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The Wall Street Journal reports that Walmart, apparently stung by the fact that its internet retailing arm continues to lag behind as well as a number of other retailers, is streamlining its online management structure in a bid to integrate it better with the company’s bricks-and-mortar operations.

According to the story, “E-commerce managers in developed markets will now report directly to the executives in charge of stores in each country, instead of reporting to a global e-commerce team.

“Wal-Mart also said that Raul Vazquez, who had been in charge of global e-commerce initiatives in developed markets, and Steve Nave, who oversaw California-based, are leaving the company ... By placing leaders in key countries in charge of their e-commerce strategies, the reshuffling leaves a diminished role for Wal-Mart global e-commerce head Eduardo Castro-Wright, who will now have fewer executives reporting directly to him.

“Mr. Castro-Wright was appointed to head a newly created global e-commerce team last year after being replaced as president of the struggling U.S. store business. Mr. Castro-Wright, who also oversees global sourcing operations, will remain in charge of e-commerce strategy and acquisitions and maintain a ‘dotted-line’ relationship with e-commerce leaders in the developed countries.”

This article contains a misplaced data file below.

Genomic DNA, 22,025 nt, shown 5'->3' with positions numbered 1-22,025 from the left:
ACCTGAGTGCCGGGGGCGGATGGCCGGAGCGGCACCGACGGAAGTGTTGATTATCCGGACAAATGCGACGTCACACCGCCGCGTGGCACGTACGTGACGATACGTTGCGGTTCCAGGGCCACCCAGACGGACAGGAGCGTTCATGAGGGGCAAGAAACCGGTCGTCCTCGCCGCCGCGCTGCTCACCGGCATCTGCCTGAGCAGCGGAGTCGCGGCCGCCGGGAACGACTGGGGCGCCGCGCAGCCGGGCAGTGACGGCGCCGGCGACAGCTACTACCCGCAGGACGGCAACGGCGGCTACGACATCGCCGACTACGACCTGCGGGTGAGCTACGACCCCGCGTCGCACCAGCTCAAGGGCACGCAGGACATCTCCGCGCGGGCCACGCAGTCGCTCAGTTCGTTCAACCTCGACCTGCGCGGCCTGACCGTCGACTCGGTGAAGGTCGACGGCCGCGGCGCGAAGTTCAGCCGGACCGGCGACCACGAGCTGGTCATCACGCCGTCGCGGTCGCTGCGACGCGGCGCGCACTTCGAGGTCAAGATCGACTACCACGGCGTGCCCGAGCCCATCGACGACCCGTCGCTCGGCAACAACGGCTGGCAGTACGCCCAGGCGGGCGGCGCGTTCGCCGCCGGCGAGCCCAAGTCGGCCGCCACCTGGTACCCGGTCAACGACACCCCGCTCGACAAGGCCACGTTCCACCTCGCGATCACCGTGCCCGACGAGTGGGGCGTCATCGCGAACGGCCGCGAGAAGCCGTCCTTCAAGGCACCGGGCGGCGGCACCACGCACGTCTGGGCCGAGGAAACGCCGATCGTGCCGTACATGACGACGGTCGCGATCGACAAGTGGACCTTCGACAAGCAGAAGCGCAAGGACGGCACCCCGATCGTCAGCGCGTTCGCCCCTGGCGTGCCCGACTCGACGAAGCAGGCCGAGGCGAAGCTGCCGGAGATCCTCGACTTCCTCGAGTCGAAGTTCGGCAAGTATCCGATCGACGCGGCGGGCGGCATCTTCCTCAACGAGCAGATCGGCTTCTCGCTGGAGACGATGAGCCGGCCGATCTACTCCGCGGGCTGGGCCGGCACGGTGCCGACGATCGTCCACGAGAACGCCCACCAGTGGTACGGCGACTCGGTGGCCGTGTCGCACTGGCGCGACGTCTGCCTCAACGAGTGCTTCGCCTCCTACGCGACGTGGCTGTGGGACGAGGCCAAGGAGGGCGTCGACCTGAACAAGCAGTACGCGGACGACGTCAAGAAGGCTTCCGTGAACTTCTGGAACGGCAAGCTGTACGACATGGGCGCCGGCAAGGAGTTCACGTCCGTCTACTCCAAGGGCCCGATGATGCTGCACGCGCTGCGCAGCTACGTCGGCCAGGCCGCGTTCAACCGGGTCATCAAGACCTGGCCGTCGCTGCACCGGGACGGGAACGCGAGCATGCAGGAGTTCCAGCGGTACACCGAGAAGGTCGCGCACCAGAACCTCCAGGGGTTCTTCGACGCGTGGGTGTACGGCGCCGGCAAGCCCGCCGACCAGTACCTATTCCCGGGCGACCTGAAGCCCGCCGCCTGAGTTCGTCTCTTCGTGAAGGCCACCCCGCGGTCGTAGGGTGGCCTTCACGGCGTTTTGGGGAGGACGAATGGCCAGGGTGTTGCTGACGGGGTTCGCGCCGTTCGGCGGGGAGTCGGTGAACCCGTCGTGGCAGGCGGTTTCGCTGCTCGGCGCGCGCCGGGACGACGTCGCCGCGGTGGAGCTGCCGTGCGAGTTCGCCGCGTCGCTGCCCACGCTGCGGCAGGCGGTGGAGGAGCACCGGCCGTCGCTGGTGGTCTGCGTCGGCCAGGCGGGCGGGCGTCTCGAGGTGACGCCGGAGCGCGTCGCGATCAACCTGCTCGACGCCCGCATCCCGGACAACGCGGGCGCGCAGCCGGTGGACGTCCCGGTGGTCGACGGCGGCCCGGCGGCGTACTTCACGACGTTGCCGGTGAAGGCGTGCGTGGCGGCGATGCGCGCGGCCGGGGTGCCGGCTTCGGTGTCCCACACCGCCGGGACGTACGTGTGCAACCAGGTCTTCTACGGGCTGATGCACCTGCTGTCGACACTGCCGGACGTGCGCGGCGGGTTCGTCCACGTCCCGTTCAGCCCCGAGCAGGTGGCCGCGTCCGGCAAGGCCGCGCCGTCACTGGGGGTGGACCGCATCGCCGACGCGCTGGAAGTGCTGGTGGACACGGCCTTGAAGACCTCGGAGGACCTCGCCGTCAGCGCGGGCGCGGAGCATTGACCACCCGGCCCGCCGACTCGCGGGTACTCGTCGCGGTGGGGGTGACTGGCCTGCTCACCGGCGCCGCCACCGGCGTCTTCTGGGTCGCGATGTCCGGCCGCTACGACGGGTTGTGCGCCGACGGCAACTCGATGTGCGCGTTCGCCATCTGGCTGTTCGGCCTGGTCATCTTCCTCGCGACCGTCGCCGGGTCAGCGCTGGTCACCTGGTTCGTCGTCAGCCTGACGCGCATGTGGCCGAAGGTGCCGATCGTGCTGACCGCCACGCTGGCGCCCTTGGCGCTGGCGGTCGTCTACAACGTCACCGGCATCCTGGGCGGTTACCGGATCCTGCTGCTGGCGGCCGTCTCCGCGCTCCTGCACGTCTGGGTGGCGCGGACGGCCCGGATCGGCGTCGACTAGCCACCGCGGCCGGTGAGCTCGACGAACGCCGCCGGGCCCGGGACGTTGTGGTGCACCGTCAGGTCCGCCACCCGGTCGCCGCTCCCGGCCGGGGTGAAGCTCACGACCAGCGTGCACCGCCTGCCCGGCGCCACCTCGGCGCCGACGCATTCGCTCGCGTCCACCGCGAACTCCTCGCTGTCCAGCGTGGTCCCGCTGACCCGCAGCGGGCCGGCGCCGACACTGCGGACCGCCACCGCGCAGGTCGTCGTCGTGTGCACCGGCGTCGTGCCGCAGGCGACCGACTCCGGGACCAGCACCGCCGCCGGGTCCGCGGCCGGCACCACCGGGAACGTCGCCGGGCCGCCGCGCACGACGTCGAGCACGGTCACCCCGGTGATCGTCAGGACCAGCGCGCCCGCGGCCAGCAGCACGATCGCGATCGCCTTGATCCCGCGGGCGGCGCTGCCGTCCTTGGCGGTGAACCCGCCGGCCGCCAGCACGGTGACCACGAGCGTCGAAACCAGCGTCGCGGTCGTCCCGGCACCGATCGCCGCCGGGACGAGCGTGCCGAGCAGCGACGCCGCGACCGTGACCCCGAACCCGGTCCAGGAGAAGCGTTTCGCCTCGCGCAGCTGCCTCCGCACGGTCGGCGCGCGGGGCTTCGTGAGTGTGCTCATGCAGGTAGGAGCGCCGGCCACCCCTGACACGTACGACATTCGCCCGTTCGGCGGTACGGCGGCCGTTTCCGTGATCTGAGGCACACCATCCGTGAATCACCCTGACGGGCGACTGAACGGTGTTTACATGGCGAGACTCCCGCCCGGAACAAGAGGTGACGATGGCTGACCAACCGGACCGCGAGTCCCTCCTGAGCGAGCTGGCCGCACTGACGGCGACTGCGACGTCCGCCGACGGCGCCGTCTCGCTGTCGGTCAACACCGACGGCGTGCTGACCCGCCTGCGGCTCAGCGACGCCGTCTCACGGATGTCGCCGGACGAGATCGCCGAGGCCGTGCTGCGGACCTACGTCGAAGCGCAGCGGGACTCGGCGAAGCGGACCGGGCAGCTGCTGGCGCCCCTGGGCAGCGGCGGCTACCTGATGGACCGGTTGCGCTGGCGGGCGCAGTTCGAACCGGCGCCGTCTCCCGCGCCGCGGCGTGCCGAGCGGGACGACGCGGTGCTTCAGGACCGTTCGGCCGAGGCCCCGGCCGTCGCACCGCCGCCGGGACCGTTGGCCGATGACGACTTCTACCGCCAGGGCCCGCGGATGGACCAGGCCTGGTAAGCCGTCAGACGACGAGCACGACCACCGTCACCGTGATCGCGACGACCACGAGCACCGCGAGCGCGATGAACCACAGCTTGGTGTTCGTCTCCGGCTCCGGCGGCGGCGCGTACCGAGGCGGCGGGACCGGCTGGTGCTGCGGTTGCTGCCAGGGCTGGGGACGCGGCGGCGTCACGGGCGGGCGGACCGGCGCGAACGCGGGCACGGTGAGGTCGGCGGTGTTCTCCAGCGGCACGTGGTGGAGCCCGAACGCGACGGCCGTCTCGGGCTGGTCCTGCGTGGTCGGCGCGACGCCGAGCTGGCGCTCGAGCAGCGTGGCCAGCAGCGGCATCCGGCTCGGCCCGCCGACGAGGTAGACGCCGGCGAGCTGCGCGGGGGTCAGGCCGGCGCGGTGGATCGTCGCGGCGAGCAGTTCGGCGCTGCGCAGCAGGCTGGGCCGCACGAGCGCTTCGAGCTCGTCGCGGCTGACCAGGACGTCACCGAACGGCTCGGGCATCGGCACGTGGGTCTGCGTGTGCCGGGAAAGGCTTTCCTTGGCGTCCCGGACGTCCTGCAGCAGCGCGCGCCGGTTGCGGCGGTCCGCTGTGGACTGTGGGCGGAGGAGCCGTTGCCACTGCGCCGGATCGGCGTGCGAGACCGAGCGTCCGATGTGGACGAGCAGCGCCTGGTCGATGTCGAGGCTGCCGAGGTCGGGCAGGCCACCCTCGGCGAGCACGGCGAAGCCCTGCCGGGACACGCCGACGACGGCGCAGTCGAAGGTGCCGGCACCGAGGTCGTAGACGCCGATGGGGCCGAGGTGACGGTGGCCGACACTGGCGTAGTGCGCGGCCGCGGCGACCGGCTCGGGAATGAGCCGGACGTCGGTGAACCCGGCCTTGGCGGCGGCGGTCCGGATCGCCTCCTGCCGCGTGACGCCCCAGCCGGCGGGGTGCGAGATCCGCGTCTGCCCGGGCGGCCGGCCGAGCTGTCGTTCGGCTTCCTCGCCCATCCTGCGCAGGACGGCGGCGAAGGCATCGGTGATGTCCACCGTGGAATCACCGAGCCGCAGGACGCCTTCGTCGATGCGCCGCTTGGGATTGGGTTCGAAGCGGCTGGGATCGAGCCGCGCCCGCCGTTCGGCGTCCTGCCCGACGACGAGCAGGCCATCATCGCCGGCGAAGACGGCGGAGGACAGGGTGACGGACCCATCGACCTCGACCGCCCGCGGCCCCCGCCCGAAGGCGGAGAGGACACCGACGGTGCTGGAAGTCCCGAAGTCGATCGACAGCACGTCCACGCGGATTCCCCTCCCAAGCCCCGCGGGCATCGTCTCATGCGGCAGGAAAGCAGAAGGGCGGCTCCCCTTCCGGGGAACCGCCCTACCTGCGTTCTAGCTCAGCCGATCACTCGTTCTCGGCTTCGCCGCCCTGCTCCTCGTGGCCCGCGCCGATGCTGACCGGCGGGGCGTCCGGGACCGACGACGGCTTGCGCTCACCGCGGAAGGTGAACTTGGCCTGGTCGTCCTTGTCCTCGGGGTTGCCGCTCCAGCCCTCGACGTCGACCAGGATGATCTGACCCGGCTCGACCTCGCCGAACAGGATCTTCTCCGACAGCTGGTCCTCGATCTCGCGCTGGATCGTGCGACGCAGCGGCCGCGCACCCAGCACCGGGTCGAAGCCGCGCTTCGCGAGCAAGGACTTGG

The Journal writes that “in the U.S., will now be headed by Joel Anderson, who was serving as the retailer's senior vice president of the northern plains region, but who had formerly worked in e-commerce as a chief merchant at Under the new structure, he will now report to Wal-Mart U.S. president Bill Simon.”
KC's View:
The story notes that Walmart does not break out its online sales from bricks-and-mortar sales, so it is hard to know the extent to which the retailer’s e-commerce efforts are not working. But this move raises the specter that when Walmart releases its most recent quarterly numbers later this week, they aren’t going to be as positive as the company would like ... and so it is taking some preemptive action to reassure investors.

The other thing to remember, though, is that integrating the physical and virtual stores is the Walmart long game - that, from everything I’ve been told, Walmart sees the small stores it is opening as potential delivery depots for online orders, and that Walmart sees this structure as being a potential game-changer in its ultimate battle with

I’m not sure this will play out as well as Walmart would like, but I’m told this is the plan. And streamlining management may just be laying the groundwork.